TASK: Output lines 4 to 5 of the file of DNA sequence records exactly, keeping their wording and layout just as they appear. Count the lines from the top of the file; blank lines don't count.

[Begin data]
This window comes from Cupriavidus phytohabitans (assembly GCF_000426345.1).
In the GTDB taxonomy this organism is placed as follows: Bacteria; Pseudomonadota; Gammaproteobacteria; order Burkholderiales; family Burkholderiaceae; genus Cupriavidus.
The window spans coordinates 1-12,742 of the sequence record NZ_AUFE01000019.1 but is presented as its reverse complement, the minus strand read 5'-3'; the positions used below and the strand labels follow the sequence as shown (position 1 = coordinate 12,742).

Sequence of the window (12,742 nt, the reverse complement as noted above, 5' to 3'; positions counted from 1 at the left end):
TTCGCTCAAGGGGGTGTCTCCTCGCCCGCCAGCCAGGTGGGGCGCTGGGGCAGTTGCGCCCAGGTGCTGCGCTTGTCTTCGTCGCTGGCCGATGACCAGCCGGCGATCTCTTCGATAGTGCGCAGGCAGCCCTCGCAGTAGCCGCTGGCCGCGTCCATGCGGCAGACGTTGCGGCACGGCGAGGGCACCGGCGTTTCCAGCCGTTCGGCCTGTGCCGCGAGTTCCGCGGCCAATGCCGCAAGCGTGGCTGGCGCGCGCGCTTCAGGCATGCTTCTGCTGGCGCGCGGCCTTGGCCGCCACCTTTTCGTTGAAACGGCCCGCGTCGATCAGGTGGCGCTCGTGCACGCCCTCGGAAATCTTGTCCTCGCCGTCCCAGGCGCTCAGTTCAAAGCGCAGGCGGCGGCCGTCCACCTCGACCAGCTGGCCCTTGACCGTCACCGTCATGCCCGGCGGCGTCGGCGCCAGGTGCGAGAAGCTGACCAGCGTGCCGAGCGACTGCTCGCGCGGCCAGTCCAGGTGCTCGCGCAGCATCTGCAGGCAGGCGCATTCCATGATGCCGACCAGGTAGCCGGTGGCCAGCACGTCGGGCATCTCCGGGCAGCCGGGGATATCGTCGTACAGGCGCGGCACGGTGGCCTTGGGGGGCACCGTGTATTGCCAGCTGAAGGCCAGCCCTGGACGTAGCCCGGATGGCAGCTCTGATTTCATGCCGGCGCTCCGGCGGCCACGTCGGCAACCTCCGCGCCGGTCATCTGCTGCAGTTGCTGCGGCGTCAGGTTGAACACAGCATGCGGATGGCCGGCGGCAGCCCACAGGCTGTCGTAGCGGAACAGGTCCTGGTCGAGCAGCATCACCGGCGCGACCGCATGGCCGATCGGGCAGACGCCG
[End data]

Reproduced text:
Sequence of the window (12,742 nt, the reverse complement as noted above, 5' to 3'; positions counted from 1 at the left end):
TTCGCTCAAGGGGGTGTCTCCTCGCCCGCCAGCCAGGTGGGGCGCTGGGGCAGTTGCGCCCAGGTGCTGCGCTTGTCTTCGTCGCTGGCCGATGACCAGCCGGCGATCTCTTCGATAGTGCGCAGGCAGCCCTCGCAGTAGCCGCTGGCCGCGTCCATGCGGCAGACGTTGCGGCACGGCGAGGGCACCGGCGTTTCCAGCCGTTCGGCCTGTGCCGCGAGTTCCGCGGCCAATGCCGCAAGCGTGGCTGGCGCGCGCGCTTCAGGCATGCTTCTGCTGGCGCGCGGCCTTGGCCGCCACCTTTTCGTTGAAACGGCCCGCGTCGATCAGGTGGCGCTCGTGCACGCCCTCGGAAATCTTGTCCTCGCCGTCCCAGGCGCTCAGTTCAAAGCGCAGGCGGCGGCCGTCCACCTCGACCAGCTGGCCCTTGACCGTCACCGTCATGCCCGGCGGCGTCGGCGCCAGGTGCGAGAAGCTGACCAGCGTGCCGAGCGACTGCTCGCGCGGCCAGTCCAGGTGCTCGCGCAGCATCTGCAGGCAGGCGCATTCCATGATGCCGACCAGGTAGCCGGTGGCCAGCACGTCGGGCATCTCCGGGCAGCCGGGGATATCGTCGTACAGGCGCGGCACGGTGGCCTTGGGGGGCACCGTGTATTGCCAGCTGAAGGCCAGCCCTGGACGTAGCCCGGATGGCAGCTCTGATTTCATGCCGGCGCTCCGGCGGCCACGTCGGCAACCTCCGCGCCGGTCATCTGCTGCAGTTGCTGCGGCGTCAGGTTGAACACAGCATGCGGATGGCCGGCGGCAGCCCACAGGCTGTCGTAGCGGAACAGGTCCTGGTCGAGCAGCATCACCGGCGCGACCGCATGGCCGATCGGGCAGACGCCG